In December 2021, the Catholic Church tried to argue that it was not responsible for a priest who abused a five-year-old because it took place after hours during “social visits”. The Victorian Supreme Court said this was “an affront to common sense” and found that the Diocese of Ballarat was vicariously liable.
The unnamed child was abused by Father Bryan Coffey in Port Fairy in the 1970s. The boy was abused in his own home on two separate occasions while Coffey was providing pastoral care.
The church argued that Coffey was not a formal employee at the time and so the church could not be held liable for his actions. They claimed Coffey’s home visits were “social outings” and not connected to his work for the church.
Justice Jack Forrest said the claim was “sheer nonsense”.
“It is, in my view, both inconceivable and an affront to common sense to suggest (as the Diocese put it) that these visits to parishioners’ houses and the survivor’s home were unconnected with Coffey’s pastoral role within the Church and merely social outings separate to his role as an assistant priest,” he said.
Justice Forrest found that the Diocese of Ballarat was still liable for the abuse due to the close relationship between the bishop, the diocese and the Catholic community in Port Fairy. He also cited the diocese’s control over Coffey’s role and duties and the relationship between Coffey, the survivor and the survivor’s family.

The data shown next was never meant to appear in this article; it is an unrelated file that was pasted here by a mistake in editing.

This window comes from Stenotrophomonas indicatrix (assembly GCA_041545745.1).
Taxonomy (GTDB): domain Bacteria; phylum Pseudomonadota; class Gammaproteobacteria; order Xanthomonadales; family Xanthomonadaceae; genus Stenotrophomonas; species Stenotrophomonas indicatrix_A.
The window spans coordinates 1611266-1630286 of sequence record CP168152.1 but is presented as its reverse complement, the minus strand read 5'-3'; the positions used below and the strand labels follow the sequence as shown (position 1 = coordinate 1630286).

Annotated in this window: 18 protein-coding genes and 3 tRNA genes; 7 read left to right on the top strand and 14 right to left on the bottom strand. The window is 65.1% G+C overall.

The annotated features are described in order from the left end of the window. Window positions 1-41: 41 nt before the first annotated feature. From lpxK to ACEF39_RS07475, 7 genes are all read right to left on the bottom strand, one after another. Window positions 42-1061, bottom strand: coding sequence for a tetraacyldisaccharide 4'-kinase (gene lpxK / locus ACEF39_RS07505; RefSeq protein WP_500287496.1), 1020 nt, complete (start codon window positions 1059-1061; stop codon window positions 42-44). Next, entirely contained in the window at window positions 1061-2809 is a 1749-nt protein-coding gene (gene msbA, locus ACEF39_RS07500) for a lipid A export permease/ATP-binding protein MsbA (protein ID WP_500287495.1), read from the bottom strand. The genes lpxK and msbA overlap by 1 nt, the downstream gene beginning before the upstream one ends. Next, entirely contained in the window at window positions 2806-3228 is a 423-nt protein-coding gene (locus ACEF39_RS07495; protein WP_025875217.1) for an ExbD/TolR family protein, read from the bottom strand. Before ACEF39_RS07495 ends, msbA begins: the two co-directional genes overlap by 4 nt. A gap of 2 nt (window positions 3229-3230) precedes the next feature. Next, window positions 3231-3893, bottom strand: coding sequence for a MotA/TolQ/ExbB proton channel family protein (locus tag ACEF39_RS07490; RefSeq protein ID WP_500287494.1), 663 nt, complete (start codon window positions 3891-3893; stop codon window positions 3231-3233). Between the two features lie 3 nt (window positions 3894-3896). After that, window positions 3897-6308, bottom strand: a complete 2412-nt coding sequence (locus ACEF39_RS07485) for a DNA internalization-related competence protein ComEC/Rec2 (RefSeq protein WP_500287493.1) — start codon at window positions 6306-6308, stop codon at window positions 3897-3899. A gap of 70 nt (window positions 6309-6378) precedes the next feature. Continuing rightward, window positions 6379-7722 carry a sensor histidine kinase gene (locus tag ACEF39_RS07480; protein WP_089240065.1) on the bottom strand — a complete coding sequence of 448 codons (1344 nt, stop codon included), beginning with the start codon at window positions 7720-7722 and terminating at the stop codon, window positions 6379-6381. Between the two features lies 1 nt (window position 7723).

“I am also satisfied that Coffey’s role as a priest under the direction of the Diocese placed him in a position of power and intimacy vis-à-vis the survivor that enabled him to take advantage of him when alone — just as he did with other boys,” he said.
The survivor said the church’s approach to the case was “ruthless” and caused him significant distress. He was cross-examined for three days and forced to relive painful memories including the sudden death of both his parents in a car crash in 1985. This was irrelevant to the case at hand.
“They weren’t giving anything away,” he said. “They wanted to drag me through it, and they dragged me through it.”
“I was always brought up that a priest is a priest, 24 hours a day,” he said. “We always had priests and nuns visit the house, and the nuns were never out of their habits when they came to the house. The priest was never out of his clerical tie when he visited the house.”
“They just tried to argue their way out of it.”
The survivor was awarded $230,000 in a landmark ruling.
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Feature Image: Deakin University